Health care workers at University Hospital in Newark will be among the first in New Jersey to receive the COVID-19 vaccine, Gov. Phil Murphy announced over the weekend.
“I’ll be there Tuesday morning at University Hospital in Newark,” Murphy said during a Sunday television appearance on ABC’s “This Week with George Stephanopoulos. “It’s going to be a big day on Tuesday morning in Newark.”
Sheriff Elnahal, chief executive officer for University Hospital and the previous state health commissioner, called the planned Tuesday event “the beginning of the last chapter in this pandemic.”
Over the weekend, pharmaceutical giant Pfizer began shipping out 2.9 million doses to vaccination sites across the country, roughly half of what global drugmaker promised, in order to monitor this week’s roll-out of the vaccine.
Last week Pfizer received emergency federal approval from the Food and Drug Administration. Drugmaker Moderna will be seeking the same federal approval this week for its COVID-19 vaccine candidate. Both require two separate shots, spaced roughly a month apart.
The state is receiving the first batch of 76,000 COVID-19 doses this week, Murphy said. A “majority” will go to health care workers, he said, while a “good slug” will also go to residents and staff at long-term care centers, such as senior centers and veteran’s homes.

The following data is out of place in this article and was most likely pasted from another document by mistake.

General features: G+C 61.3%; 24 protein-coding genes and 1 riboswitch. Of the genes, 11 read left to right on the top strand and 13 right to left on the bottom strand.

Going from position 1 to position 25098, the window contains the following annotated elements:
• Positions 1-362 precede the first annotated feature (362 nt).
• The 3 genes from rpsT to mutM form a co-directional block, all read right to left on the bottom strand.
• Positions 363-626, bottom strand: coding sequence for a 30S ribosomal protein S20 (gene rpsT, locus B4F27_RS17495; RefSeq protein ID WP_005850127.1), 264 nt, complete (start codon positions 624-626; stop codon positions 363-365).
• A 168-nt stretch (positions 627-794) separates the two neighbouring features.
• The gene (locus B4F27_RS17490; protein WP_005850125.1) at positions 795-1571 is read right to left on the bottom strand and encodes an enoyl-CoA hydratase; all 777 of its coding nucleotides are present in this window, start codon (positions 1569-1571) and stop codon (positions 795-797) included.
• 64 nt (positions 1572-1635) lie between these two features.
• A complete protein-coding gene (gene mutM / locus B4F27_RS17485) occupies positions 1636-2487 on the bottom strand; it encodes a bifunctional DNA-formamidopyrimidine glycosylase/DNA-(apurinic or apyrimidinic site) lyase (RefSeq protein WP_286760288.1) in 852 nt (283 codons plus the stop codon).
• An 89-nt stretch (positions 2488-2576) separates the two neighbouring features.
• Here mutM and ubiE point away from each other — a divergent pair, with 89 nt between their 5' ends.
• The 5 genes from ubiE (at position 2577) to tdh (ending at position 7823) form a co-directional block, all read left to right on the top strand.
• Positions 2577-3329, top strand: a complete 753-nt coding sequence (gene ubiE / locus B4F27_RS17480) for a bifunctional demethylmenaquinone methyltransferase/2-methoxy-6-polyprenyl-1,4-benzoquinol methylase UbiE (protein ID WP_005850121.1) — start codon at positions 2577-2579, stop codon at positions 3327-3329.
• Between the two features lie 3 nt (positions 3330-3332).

“Those are the top priorities, and it will take us a number of weeks” to get the vaccine “to the entire population in both of those groups.”
After this first segment of the population, known as “1a” under the state’s vaccination plan, comes “1b,” which includes essential workers, and at-risk populations like those over the age of 65, and those with pre-existing medical conditions.
“[T]hose larger populations will then be dealt with,” by a combination of the weekly Pfizer and Moderna shipments, the governor told ABC. “I think of it as overlapping waves. We’ll be doing…the second shot for health care workers, long-term care residents as we’re beginning first shots for the broader populations of that 1b group.”
The general populace, however, could end up waiting several months, to the late spring or early summer, cautioned state health officials.
New Jersey Health Commissioner Judith Persichilli said that the state’s goal is to get 70% of the state’s adult population vaccinated within six months.
The vaccination process is a key component to begin containing the COVID-19 pandemic, which as of Thursday infected over 389,000 New Jerseyans and claimed almost 16,000 lives.
Daily cases have hit all-time record highs since Thanksgiving, as the state finds itself well within a second wave.
While that increase is partially due to vastly ramped up testing capacity compared to what New Jersey had in the spring, metrics such as hospitalizations, ventilator-usage, critical care patient count and daily fatalities have all moved in alarming directions.